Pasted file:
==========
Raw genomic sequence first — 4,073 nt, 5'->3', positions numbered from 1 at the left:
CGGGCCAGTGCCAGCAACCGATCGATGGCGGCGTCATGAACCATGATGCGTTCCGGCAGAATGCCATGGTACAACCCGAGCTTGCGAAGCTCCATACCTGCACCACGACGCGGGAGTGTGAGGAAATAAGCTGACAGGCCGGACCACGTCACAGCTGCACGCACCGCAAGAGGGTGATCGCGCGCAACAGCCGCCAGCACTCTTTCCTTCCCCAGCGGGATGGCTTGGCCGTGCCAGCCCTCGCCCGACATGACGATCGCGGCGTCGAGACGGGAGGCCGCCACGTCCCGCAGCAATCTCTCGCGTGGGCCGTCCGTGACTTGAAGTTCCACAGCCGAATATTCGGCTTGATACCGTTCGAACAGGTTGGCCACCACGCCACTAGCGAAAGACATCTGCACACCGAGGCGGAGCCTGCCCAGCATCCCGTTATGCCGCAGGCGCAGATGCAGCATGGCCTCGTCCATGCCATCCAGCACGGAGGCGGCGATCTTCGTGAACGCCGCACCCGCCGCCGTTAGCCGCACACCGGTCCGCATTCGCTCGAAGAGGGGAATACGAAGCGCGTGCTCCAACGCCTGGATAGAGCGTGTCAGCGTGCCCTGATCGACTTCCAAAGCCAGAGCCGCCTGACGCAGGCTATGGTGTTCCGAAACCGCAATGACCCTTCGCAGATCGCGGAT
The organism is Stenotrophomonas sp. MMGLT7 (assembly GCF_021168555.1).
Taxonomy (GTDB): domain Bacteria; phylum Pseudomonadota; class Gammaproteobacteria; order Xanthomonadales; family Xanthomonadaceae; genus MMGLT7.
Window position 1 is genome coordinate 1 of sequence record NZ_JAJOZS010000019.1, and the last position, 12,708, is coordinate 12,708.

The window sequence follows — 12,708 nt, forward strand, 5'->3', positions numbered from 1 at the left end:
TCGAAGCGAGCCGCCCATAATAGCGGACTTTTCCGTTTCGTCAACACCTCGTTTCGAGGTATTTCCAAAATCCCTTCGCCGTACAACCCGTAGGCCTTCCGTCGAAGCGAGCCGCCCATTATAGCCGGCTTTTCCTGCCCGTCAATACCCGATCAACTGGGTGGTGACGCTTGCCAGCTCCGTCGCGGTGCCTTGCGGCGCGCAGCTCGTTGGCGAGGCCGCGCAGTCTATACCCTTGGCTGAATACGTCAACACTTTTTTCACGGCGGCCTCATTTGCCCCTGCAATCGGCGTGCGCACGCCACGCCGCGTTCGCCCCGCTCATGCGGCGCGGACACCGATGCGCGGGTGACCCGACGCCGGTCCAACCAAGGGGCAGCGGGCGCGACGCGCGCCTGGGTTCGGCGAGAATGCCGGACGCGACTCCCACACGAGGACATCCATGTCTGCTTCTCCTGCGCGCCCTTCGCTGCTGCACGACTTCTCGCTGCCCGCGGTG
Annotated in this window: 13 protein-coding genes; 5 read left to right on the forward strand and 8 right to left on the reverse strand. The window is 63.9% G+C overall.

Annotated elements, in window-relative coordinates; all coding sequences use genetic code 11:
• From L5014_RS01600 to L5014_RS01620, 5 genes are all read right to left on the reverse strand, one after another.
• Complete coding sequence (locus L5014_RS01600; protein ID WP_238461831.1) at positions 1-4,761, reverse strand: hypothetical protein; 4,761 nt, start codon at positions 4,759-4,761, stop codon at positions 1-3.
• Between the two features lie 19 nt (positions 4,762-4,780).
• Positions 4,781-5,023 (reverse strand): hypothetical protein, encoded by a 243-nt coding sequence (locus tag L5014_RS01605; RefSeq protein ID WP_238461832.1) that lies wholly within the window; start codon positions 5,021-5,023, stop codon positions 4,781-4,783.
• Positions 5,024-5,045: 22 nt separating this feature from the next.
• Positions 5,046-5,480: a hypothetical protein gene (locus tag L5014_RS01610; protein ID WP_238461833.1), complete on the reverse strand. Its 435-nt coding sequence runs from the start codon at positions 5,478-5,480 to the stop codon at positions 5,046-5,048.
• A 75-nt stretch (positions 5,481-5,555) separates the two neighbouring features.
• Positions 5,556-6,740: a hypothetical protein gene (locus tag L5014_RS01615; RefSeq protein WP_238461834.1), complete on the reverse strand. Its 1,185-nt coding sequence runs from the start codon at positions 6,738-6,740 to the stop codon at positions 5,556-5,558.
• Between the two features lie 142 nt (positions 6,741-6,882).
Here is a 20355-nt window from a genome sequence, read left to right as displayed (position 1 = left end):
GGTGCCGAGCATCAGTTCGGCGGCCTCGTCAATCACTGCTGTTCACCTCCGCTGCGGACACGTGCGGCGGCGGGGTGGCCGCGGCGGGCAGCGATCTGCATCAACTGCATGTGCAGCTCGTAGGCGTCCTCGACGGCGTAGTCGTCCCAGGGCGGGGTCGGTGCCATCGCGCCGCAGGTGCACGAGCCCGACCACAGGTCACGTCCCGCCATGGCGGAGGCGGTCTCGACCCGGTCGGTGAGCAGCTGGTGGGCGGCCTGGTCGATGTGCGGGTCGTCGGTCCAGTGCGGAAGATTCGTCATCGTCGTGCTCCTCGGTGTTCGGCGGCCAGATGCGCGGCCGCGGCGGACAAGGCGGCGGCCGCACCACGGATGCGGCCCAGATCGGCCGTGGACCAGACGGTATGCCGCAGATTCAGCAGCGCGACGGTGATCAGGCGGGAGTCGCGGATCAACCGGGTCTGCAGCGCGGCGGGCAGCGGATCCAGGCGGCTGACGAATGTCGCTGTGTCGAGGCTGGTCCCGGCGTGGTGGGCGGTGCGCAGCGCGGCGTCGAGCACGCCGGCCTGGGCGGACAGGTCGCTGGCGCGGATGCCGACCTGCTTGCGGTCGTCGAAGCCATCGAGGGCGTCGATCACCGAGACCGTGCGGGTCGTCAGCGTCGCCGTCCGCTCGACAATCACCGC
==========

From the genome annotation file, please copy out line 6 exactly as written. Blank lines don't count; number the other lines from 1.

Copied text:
The window sequence follows — 12,708 nt, forward strand, 5'->3', positions numbered from 1 at the left end: